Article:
WHEN some of the reasons given by prospective local authority tenants for rejecting a publicly funded home were published recently, the responses were not always as kind as an exemplary Christian might wish them to be.
Nevertheless, the publication highlighted a sense of entitlement that seems out of kilter with the real world and the realities facing those who are obliged to provide their own accommodation.
The excuses offered by unimpressed but hopeful tenants ranged from not having enough room in a garden for a trampoline to a concern that a view of the nearby sea might make children seasick. Of course, these are extreme instances, or at least it is hoped that they are, and the great majority of people who depend on this process are realistic.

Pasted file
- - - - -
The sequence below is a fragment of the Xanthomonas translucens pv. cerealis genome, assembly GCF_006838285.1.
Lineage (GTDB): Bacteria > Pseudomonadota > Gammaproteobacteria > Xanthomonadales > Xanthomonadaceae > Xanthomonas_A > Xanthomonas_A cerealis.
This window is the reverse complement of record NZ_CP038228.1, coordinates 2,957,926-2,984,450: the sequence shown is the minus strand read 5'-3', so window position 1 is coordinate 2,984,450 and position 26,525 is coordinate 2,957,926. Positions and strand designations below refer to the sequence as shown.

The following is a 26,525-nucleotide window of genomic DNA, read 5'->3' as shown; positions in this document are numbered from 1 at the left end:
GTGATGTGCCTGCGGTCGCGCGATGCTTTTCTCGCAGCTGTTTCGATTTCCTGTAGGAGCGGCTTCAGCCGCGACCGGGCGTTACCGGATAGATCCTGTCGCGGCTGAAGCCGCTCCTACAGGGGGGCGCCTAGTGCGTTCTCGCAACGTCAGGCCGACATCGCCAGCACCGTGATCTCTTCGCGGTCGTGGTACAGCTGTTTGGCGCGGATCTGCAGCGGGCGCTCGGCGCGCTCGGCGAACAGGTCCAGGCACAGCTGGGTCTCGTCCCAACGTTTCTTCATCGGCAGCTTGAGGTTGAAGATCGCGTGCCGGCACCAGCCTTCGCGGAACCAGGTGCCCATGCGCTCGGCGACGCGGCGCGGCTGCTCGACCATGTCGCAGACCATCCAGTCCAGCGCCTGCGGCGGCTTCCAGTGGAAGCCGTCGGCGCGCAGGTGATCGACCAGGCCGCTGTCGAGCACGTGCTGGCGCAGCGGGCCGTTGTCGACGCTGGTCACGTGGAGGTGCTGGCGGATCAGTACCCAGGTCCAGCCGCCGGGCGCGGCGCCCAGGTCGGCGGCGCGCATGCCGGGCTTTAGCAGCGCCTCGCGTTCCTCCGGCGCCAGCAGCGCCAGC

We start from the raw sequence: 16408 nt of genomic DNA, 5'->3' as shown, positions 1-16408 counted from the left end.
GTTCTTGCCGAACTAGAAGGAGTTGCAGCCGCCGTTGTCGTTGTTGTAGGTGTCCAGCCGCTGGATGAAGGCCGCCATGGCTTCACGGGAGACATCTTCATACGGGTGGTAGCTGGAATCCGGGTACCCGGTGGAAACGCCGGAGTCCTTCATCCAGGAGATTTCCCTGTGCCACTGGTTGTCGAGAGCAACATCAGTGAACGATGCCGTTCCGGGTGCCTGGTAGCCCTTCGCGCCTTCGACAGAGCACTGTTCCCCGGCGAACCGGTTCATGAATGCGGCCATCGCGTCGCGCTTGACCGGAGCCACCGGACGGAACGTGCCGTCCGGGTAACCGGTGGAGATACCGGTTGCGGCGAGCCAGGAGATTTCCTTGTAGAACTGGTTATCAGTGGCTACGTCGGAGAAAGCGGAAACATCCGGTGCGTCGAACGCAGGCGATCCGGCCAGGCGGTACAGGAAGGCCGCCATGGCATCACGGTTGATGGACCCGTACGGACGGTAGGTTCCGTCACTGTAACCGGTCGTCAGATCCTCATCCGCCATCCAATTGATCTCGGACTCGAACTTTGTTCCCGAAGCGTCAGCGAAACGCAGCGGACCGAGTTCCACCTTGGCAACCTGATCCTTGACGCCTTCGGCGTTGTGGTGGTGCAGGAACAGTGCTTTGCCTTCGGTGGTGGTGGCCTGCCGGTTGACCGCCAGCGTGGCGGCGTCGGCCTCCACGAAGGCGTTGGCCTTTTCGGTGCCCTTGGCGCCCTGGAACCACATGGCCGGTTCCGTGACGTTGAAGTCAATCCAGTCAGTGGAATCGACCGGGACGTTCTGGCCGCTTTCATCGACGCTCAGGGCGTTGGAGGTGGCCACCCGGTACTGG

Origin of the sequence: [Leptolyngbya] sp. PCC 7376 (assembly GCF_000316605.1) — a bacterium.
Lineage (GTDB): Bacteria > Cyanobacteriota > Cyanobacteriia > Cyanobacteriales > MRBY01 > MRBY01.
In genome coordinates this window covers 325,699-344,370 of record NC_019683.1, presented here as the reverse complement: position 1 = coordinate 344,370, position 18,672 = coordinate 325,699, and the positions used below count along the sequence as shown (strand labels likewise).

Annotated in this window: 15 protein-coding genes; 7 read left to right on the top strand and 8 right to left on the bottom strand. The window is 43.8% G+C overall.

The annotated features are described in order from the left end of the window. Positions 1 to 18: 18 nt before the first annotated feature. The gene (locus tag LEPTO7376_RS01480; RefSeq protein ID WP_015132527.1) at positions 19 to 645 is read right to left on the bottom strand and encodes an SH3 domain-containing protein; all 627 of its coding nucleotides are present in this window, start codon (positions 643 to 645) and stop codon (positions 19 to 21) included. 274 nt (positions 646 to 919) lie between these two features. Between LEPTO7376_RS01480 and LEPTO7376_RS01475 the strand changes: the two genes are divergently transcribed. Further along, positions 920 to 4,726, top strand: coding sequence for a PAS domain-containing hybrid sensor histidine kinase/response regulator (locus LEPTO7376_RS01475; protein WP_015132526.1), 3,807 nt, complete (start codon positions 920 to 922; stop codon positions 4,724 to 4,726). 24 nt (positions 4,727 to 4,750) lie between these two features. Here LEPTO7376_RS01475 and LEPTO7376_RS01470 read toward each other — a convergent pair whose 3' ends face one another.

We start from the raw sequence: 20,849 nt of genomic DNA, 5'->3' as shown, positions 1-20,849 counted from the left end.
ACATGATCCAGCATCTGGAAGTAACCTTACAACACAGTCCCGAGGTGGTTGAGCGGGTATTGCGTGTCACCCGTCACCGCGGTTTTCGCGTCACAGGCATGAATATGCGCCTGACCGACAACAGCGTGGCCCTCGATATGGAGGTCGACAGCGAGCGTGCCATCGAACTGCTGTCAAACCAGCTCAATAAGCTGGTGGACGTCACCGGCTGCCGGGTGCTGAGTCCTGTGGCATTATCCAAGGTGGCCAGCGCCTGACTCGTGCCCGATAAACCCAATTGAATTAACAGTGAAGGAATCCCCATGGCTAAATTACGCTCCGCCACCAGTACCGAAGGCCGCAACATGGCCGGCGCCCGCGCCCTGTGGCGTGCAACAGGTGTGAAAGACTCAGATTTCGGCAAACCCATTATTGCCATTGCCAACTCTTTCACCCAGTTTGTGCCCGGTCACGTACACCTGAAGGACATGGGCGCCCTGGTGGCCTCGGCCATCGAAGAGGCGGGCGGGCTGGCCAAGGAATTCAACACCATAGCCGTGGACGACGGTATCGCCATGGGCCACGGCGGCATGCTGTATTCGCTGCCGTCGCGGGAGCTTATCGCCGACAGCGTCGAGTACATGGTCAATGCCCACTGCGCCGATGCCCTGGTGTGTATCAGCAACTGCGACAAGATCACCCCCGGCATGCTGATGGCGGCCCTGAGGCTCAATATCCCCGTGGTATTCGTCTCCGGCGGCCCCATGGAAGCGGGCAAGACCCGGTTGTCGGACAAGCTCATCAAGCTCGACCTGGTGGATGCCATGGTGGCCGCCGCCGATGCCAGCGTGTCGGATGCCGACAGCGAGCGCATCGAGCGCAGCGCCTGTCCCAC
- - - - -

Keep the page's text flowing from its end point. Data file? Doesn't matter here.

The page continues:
Though the sea-view and trampoline excuses were provocative it was even more frustrating that local authorities had to accept them as valid and make a new offer to the unhappy homeseekers. That, however, is about to change.
Cork County Council has decided that applicants will have just a week instead of two weeks to make a decision on an offer of a house and that three refusals will mean losing their place on the housing list. This may restore some sanity to the process but it obliges the local authority to ensure that any home offered is of a very good standard. Anything less would be unacceptable and a betrayal of the idea of helping those who need help, a principle that this society still cherishes.
© Irish Examiner Ltd. All rights reserved